$28M secured for Cahokia Heights sewer issues, flooding in East St. Louis
Editor's note: This story was originally published in the Belleville News-Democrat.
U.S. Senator Richard Durbin (D-IL) announced $28 million in federal funds to help remedy failing water infrastructure in Cahokia Heights during a press conference on Monday afternoon. The funds include nearly $6 million to repair a sewer line in Cahokia Heights.
Durbin also addressed the impact of flash flooding in both Cahokia Heights and East St. Louis after heavy rainfalls fell across the region last month. The senator has also requested the help of the St. Louis District of the U.S. Army Corps of Engineers to help analyze the causes of persistent flooding in the area.
“The problem isn’t just water,” Durbin said. “The problem is history. When you take a look at the way the American Bottoms land is laid out, you realize it once was the bottom of the Mississippi River, so, for those of us who are in this area, we’re living in a swimming pool, and when the water started coming in and staying in our pool, it complicated our lives in so many different directions.”
Cahokia Heights Mayor Curtis McCall Sr. said repairs to the sewer trunk line will extend from Mousette and Jerome Lane to I-57 and Illinois 3 and continue southbound on Water Street and Levin Drive. He said the project will take about three to five years to complete.
“What we’re doing today has taken over 50 years to get done,” McCall said.
The senator is the latest public official to announce funding for the city. Earlier this month, Illinois Gov. J.B. Pritzker announced a $21 million grant — with $9.9 immediately available — to fix Cahokia Heights’ wastewater collection system. The agreement for the state funding includes a requirement for the city to be transparent with residents about how they’re spending the money.
“This is the largest investment in history in solving the problems of the American Bottoms,” Durbin said. “Will it solve all the problems? No, it won’t. There will still be more, but we’re working on it until we get it done.”
Flooding in Cahokia Heights
Residents in the former area of Centreville have had to deal with extensive flooding and sewer issues for decades, with minimal help from local government. The village merged with Cahokia and Alorton to officially become Cahokia Heights last year.
Some members of Centreville Citizens for Change, a grassroots organization of residents demanding help for the sewage crisis, are listed as plaintiffs in two lawsuits against the city and other entities for their alleged failure to alleviate the problem. Mayor McCall is listed as a defendant on one of those suits.
Patricia Greenwood, who lives on Piat Place, said the new funding sounds promising, but doesn’t thoroughly address the effect of flooding and sewage on her home. She said McCall and his team visited her home to help with flooding damage in wake of recent flash flooding, but she said she needs more help.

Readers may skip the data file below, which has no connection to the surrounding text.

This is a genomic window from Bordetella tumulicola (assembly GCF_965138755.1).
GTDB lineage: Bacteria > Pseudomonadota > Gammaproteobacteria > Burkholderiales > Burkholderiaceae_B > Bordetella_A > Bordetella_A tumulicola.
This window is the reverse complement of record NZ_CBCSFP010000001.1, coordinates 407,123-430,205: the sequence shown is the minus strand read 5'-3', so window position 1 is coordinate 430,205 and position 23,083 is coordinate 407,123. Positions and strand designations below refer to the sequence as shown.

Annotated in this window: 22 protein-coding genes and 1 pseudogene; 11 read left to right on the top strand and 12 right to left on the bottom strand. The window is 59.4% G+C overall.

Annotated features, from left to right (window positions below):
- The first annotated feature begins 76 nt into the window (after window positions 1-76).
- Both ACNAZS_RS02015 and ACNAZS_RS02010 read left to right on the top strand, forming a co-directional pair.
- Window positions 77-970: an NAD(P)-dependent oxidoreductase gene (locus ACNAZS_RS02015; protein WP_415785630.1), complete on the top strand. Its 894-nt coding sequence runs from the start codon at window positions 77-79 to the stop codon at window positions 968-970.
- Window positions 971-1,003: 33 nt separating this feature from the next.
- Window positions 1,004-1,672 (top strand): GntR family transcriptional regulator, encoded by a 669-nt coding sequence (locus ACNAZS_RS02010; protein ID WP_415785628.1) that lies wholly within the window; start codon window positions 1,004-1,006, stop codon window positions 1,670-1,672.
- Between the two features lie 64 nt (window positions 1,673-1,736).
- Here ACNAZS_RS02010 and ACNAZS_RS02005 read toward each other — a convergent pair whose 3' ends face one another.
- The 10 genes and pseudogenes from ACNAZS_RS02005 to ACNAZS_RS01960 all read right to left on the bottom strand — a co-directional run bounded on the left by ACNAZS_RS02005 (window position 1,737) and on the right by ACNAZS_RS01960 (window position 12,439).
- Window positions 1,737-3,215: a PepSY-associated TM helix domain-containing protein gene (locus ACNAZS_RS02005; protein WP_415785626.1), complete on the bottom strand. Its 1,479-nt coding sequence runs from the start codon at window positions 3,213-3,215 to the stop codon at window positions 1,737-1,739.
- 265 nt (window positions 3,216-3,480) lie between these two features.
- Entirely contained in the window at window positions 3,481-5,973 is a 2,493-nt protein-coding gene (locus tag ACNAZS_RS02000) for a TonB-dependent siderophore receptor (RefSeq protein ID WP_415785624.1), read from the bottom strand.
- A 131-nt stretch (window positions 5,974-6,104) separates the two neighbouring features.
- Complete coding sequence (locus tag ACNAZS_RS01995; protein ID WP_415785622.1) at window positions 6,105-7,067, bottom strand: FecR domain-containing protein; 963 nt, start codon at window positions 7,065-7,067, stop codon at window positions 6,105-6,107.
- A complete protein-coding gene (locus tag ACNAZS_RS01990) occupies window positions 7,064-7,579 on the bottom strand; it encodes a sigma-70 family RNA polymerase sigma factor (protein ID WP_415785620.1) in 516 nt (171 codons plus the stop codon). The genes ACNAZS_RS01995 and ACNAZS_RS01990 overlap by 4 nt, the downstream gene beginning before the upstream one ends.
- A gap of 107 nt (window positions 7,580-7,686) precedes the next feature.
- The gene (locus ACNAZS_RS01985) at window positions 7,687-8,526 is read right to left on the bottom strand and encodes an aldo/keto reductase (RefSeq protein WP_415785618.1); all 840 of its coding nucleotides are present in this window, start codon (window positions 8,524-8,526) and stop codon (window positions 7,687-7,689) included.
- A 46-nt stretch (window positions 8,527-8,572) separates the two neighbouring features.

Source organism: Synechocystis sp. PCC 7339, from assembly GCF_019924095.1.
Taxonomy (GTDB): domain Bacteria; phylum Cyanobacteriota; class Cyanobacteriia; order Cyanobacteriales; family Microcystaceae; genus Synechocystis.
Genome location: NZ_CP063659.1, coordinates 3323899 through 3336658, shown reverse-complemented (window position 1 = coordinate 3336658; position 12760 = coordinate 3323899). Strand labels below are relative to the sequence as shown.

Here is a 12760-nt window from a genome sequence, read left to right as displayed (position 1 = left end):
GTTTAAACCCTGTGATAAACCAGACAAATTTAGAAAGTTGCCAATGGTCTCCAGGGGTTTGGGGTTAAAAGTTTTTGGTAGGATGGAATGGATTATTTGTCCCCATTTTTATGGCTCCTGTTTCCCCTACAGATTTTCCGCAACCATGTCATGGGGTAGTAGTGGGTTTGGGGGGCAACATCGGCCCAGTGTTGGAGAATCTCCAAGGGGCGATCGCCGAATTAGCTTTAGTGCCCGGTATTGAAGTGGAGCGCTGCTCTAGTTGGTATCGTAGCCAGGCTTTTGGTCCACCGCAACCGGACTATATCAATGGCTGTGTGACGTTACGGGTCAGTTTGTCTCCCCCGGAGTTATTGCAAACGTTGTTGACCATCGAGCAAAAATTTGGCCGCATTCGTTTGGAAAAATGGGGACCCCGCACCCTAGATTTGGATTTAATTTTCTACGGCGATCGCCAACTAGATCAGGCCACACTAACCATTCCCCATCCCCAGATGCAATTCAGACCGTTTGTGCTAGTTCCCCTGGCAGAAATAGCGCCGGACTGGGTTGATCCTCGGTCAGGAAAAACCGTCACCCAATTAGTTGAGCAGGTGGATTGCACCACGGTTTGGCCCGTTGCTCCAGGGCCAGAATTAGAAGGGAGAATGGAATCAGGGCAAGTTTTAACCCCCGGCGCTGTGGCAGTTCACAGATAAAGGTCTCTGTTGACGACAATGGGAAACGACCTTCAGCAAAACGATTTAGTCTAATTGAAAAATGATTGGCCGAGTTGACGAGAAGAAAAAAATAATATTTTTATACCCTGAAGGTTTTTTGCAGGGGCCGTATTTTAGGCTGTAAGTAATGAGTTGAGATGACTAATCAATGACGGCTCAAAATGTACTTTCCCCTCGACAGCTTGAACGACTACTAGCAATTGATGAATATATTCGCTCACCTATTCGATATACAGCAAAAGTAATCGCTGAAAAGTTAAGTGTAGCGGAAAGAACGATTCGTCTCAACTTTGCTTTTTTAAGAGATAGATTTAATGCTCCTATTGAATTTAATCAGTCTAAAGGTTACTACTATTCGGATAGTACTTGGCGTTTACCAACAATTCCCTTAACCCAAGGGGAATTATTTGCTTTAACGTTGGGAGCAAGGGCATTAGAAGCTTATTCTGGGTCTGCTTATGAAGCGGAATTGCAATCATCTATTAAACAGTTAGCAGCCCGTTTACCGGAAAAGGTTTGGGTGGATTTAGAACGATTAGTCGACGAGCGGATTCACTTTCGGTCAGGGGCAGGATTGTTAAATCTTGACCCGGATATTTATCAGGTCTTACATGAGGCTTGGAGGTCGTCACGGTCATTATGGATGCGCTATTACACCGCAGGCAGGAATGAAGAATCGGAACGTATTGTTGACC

“It sounds really good, but what are they going to do about the repairs on our homes?” Greenwood, 72, said.
She said her home is still filled with mold and the floors are detached from the walls. The recent flooding has exacerbated the problem. Greenwood also is concerned about the money being spent correctly.
“Repairs are being made, (and) our homes are steadily crumbling apart,” she said. “When the (sewer) repairs are all said and done, we won’t have a home to live in because it’ll be gone.”
McCall said more than 50 homes in Cahokia Heights have been damaged due to recent flooding. He said fixing the homes is possible, but it’s going to take a regional-wide effort.
“We have some residents that live right outside of the Harding Ditch. They need to be bought out, but those are hard decisions,” McCall said.
East St. Louis Mayor Robert Eastern III said he’ll work with Cahokia Heights to find resources to thoroughly serve residents affected by flooding. The neighborhood along Terrace Drive and Mary Avenue in East St. Louis was among the hardest-hit areas in the Metro East..
“It’s time that our city and our region take a systematic approach at how this drainwater comes into our cities and contributes to this flooding that our residents are having,” he said.
Is it enough?
Nicole Nelson is a legal advocate for Centreville Citizens for Change and a lawyer for Equity Legal Services, one of the organizations that filed lawsuits against the city on behalf of residents. Nelson said the first lawsuit, filed in June of 2020, is set for trial in October. The second one, filed in July of last year, is still in the discovery phase. She said she understands that funding is a crucial first step for solving the issue, but actively engaging the residents affected by it is just as essential.
Nelson said a private meeting residents had with Durbin on Monday morning included just one resident from Centreville Citizens for Change.
“In order to really get true community engagement, there’s go to be a willingness to engage with the community as a whole to get a good cross section of an understanding of what’s going on in the community and everyone’s voices,” Nelson said.
McCall said involving residents in how funding will be used is a required as part of the agreement.
“They will be a part of the team, letting the citizens know when the projects will be started, when they will end, so they will be there on day one as a part of this process,” he said.
Nelson said state leaders prioritizing meetings with elected officials and the residents they choose is a pattern that neglects the voices of those who were the first to raise awareness to flooding and sewage issues.
“It’s great to do these press conferences, and it’s great that all this money is coming in,” she said, “but make no mistake, all this money is coming in because residents mobilized.”
DeAsia Paige is a reporter with the Belleville News-Democrat, a news partner of St. Louis Public Radio.